What is hilarious is the disclosure of how CS determined the transaction fee in YC case: turns out the ultimate fee depended, literally, on a coin toss: CS had asked for a 3% transaction fee, while Timmy Blixseth wanted 2%, and the two settled the matter by flipping a coin to decide the final rate (Tim won). It will be interesting, as many more comparable criminal cases emerge and like disclosure swims to the surface, just how underwriters sat down with issuers in the current market squeeze to determine not only what the fees should be (roll of the die? tea leaves?), but how to skrew the shorts as much as possible. We will be waiting and watching.


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Phil's Favorites

Mish's Rule of Progress

Courtesy of Mish.

No matter what your point of view or which side of the political aisle you are on, it’s a certainty that progress is being made.

Obamacare provides a perfect example.

On Tuesday, President Trump called a meeting of Republican senators to discuss Obamacare.

Heading into the meeting there were four Republican senators against the replacement bill.

Progress Delayed is Progress Made

Following the meeting, Senator McConnell says: ‘It’ll just take us a little bit longer’.

“We made good progress,” he told reporters after the roughly hour-long huddle i...



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Insider Scoop

Watch These 7 Huge Put Purchases In Wednesday Trade

Courtesy of Benzinga.

Related Benzinga's Option Alert Recap From June 27 Despite Sustainability Concerns, Analyst Getting Positive On Nvidia And AMD Fundamentals Related CIM Benzinga'...

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ValueWalk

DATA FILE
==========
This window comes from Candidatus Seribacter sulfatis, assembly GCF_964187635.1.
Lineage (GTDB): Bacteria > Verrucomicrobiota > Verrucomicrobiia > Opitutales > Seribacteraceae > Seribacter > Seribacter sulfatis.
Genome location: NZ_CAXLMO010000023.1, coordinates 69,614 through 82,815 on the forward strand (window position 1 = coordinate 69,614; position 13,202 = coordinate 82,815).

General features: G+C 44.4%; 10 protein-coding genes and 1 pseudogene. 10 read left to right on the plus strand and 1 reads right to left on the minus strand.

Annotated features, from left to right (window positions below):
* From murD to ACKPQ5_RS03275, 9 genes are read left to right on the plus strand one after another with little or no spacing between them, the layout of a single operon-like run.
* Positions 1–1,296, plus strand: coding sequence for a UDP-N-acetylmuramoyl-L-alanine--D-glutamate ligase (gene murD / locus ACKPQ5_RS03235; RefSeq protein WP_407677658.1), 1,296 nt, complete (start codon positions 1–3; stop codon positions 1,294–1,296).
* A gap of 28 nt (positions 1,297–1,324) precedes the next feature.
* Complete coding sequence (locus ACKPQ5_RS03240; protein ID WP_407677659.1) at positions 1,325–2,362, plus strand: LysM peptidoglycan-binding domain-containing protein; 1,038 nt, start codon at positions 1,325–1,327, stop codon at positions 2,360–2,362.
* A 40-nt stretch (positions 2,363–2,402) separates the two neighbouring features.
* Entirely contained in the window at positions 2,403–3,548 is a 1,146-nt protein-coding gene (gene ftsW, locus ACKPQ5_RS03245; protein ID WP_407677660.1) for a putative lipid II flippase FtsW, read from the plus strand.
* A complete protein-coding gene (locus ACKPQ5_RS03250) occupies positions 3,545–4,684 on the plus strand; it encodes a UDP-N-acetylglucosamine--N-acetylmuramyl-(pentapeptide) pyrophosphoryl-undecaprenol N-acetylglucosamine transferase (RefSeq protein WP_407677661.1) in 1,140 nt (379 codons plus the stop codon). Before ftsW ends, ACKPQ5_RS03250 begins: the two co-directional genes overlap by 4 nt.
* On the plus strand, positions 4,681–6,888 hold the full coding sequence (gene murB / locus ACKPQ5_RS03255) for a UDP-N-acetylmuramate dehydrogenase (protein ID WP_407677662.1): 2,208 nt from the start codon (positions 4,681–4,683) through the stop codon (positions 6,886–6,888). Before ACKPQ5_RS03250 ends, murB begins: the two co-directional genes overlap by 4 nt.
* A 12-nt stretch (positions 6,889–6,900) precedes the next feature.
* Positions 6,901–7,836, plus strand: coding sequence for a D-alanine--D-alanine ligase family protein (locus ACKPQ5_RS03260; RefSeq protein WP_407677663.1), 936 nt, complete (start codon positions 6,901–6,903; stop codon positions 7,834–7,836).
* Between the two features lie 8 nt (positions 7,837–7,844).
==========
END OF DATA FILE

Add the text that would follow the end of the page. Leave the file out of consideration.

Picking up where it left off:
Rapid rise of Chinese debt

By Dan Steinbock. Originally published at ValueWalk.

Despite seemingly mixed messages, China’s great shift from easing to tightening has begun. While growth will continue to decelerate, it can still remain on the deceleration track, even as deleveraging has begun.
In May, Moody’s Investor Service downgraded China’s credit rating. But it took less than a day for Chinese financial markets to recover from the downgrade. Recently, index giant MSCI announced the partial inclusion of China-traded A-shares in the MSCI Emerging Market Index. After all, China is currently under-represented in global equity indices relative to its economic influence. The inclusion is predicated on a long and gradual move.
In brief, Moody’s believes that the rapid rise of Chinese deb...



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Mapping The Market

The App Economy Will Be Worth $6 Trillion in Five Years

Courtesy of Jean-Luc

This would be excellent news for AAPL and GOOG to a lesser extent although not inconsequential:

The App Economy Will Be Worth $6 Trillion in Five Years 

In five years, the app economy will be worth $6.3 trillion, up from $1.3 trillion last year, according to a report released today by app measurement company App Annie. What explains the growth? More people are spending more time and -- crucially -- more money in apps. While on average people aren't downloading many more apps, App Annie expects global app usership to nearly double to 6.3 billion people in the next five years while the time spent in apps will more than double. And, it expects the...



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OpTrader

Swing trading portfolio - week of June 26th, 2017

Reminder: OpTrader is available to chat with Members, comments are found below each post.

 

This post is for all our live virtual trade ideas and daily comments. Please click on "comments" below to follow our live discussion. All of our current  trades are listed in the spreadsheet below, with entry price (1/2 in and All in), and exit prices (1/3 out, 2/3 out, and All out).

We also indicate our stop, which is most of the time the "5 day moving average". All trades, unless indicated, are front-month ATM options. 

Please feel free to participate in the discussion and ask any questions you might have about this virtual portfolio, by clicking on the "comments" link right below.

To learn more about the swing trading virtual portfolio (strategy, performance, FAQ, etc.), please click here ...



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Zero Hedge

Seattle Min Wage Hikes Crushing The Poor: 6,700 Jobs Lost, Annual Wages Down $1,500 - UofW Study

Courtesy of ZeroHedge. View original post here.

Just last week we noted that McDonalds launched plans to replace 2,500 human cashiers with digital kiosks like the ones below (see: McDonalds Is Replacing 2,500 Human Cashiers With Digital Kiosks: Here Is Its Math):

Of course, no matt...